Shame corrodes the very part of us that believes we are capable of change. ~Brene Brown,I Thought It Was Just Me: Women Reclaiming Power and Courage in a Culture of Shame
Shame is a soul eating emotion. ~Carl Gustav Jung
So often survivors have had their experiences denied, trivialized, or distorted. Writing is an important avenue for healing because it gives you the opportunity to define your own reality. You can say: This did happen to me. It was that bad. It was the fault & responsibility of the adult. I was—and am—innocent. ~Ellen Bass, The Courage to Heal: A Guide for Women Survivors of Child Sexual Abuse
One of the ironies of trauma, is that for those of us who have experienced it, particularly relational trauma, we feel shame. We, the victims, the survivors, the ones who were harmed, feel the shame of the experience. We carry the burden of being “tainted” or “damaged” or “broken.”
This shame often leads us to silencing ourselves, even if the perpetrator didn’t specifically tell us not to talk about what happened. We don’t tell when the abuse is happening or immediately after the assault occurred. We don’t tell the story because we are afraid of what people will think, what they will say, how they will respond.
We don’t tell because we somehow think what happened was our fault. That we somehow encouraged the other person to harm us, that if only we’d done x or hadn’t done y.
When we are living in shame, and unable to share our stories, we are also unable to deeply connect with others. We don’t allow ourselves to be truly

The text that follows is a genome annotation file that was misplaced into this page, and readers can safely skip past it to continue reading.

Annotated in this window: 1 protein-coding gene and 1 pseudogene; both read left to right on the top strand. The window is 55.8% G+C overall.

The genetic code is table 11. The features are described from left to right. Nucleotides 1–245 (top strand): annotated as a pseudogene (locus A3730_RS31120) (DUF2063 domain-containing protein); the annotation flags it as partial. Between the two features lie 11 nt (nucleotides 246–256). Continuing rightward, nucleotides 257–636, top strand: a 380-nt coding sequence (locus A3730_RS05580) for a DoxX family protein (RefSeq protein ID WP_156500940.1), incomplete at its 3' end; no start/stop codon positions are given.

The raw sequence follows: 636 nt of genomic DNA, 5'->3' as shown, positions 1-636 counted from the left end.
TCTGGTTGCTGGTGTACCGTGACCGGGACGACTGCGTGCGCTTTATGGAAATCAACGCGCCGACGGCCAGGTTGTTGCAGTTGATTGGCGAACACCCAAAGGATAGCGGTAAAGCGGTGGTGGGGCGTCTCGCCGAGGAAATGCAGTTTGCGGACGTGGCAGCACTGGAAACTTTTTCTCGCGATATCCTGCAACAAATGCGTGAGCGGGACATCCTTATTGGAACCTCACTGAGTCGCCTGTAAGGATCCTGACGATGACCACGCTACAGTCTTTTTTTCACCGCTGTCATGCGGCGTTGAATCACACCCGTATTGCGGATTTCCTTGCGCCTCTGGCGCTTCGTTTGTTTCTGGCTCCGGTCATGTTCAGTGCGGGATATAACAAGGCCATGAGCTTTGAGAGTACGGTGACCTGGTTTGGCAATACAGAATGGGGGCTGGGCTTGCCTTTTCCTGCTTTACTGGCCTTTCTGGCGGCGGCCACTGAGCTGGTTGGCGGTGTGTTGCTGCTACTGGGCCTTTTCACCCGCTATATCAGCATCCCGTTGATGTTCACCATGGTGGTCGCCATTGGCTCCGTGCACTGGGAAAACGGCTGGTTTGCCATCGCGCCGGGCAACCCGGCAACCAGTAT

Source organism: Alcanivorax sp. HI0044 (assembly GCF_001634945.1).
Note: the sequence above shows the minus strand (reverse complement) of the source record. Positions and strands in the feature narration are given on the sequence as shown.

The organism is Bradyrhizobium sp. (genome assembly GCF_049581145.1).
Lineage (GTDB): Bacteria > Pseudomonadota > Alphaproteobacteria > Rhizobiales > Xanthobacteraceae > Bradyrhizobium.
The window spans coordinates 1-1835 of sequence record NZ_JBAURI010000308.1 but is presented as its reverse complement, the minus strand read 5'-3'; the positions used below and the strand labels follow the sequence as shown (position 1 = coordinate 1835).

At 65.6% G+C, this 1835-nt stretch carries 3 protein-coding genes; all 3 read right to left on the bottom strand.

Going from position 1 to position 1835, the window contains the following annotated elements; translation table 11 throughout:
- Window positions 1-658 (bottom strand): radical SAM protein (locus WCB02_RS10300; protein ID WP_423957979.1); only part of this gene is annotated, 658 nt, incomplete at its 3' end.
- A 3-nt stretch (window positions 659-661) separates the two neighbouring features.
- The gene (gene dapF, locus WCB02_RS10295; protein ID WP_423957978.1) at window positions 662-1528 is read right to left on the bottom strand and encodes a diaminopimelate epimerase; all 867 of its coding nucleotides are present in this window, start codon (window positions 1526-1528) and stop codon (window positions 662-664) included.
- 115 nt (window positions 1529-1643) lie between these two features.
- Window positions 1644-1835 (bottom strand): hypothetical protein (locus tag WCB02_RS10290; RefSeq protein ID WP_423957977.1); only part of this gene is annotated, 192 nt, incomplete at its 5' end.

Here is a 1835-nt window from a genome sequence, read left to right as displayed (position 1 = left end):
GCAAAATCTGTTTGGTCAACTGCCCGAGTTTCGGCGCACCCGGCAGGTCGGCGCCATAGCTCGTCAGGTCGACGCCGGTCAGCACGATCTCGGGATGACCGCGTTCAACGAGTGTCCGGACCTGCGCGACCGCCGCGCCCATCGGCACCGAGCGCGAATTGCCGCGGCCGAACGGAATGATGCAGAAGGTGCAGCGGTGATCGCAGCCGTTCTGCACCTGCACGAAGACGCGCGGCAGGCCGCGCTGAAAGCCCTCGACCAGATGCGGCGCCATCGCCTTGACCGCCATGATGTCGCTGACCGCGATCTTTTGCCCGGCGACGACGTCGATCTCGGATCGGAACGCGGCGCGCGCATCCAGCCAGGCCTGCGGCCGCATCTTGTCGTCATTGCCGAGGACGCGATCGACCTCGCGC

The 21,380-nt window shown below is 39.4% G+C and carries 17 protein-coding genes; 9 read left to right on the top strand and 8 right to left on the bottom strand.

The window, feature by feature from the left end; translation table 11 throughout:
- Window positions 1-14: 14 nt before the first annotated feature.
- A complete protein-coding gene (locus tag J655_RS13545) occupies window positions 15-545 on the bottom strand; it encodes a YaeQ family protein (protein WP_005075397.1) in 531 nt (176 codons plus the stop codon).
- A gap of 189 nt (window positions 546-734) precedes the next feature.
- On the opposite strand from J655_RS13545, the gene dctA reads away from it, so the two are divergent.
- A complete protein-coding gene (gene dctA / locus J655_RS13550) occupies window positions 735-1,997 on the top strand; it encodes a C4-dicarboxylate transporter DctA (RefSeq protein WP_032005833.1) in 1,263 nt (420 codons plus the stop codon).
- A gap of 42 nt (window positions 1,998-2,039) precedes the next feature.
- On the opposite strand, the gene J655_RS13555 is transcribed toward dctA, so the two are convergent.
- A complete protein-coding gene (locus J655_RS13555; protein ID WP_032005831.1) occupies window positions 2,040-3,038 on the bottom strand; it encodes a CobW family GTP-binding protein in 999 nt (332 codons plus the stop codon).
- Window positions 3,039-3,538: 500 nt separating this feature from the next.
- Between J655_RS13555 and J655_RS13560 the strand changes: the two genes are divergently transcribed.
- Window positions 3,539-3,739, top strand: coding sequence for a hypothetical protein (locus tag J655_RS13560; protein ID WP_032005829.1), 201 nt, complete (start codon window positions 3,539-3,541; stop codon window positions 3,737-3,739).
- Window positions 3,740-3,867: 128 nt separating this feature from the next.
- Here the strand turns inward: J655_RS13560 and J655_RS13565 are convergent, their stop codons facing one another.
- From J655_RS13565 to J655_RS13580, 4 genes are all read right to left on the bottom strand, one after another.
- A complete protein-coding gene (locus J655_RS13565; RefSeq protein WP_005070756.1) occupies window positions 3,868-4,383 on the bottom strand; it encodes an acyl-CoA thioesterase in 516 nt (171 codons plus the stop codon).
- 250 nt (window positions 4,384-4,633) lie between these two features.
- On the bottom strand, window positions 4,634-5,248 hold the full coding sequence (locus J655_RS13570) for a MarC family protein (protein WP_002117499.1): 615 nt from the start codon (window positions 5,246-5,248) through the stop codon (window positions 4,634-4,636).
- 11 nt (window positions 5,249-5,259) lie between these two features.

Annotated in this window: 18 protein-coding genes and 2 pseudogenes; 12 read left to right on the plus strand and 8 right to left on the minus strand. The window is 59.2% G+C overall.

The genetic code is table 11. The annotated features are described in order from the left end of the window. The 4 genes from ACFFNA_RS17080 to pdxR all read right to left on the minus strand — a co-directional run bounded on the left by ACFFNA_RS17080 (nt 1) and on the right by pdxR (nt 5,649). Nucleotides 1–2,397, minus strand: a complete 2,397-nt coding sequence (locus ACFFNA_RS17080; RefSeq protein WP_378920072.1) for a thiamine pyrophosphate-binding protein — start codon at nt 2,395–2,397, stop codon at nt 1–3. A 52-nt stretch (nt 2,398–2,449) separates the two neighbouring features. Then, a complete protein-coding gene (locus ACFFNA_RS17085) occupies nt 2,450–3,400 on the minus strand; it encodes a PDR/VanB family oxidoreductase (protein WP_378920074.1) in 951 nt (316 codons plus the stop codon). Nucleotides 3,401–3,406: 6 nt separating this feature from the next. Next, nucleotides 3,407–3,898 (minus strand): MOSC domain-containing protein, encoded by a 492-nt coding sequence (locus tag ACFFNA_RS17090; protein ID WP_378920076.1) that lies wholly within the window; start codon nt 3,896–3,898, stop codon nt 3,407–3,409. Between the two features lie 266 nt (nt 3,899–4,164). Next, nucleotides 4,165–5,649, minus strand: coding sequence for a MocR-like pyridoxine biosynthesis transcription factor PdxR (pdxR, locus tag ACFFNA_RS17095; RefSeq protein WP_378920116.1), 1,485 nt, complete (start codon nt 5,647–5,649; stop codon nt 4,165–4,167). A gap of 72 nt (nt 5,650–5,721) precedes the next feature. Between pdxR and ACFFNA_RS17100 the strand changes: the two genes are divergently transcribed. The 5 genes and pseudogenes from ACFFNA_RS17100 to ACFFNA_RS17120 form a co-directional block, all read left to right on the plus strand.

seen and so intimacy, deep emotional intimacy, isn’t possible.
Sometimes though, it’s not only others that we can’t share our stories with. Sometimes we can’t admit our own stories to ourselves. Or we can admit parts of them, but not others. Or we can acknowledge the stories but are unable to examine them, explore them, become curious about the ways these events from our lives are still impacting us today.
The events from our past do impact us in our present, and will continue to, until we are able to dig into our own unconscious and automatic reactions, including the stories we have about being too much and not enough.
Shame runs rampant in those stories. I think most of us can make a long list of all the ways we aren’t enough (not smart enough, not pretty enough, not vocal enough, not articulate enough, not successful enough…) as well as all the ways we are too much (too loud, too sexual, too smart, too large, too picky…). We are never “right;” there is always something “wrong” with us, something that needs to be “fixed.”
Trauma does this to us. Our culture does this to us. And often times, intentionally or now, our families of origin do this to us. Unearthing, unraveling, examining these stories is no easy feat. And doing it while remaining present in our bodies can be even more complex.
Shame comes with trauma. Releasing the shame takes intention, time, practice and requires us to come into our bodies, examining our histories and our stories and seeing how they impacted us, and how that isn’t our fault.
Because what was done to us, what happened to us was not, and is not, our fault.
Changing patterns, cycles, and harmful behaviors we have because of these experiences is our responsibility so we do not continue to pass trauma on to future generations.
This essay was originally published to my weekly(ish) newsletter on January 14, 2019. It has been revised and edited for publication here. To receive my most recent essays you can subscribe to my newsletter here.
We will be exploring our stories of being too much, not enough, and the shame that comes with all that in the seven week program Embodied Writing :: Too Much, Not Enough, & Shame. We begin on Monday, January 27, 2020. There is a sliding scale fee. Learn more and register here.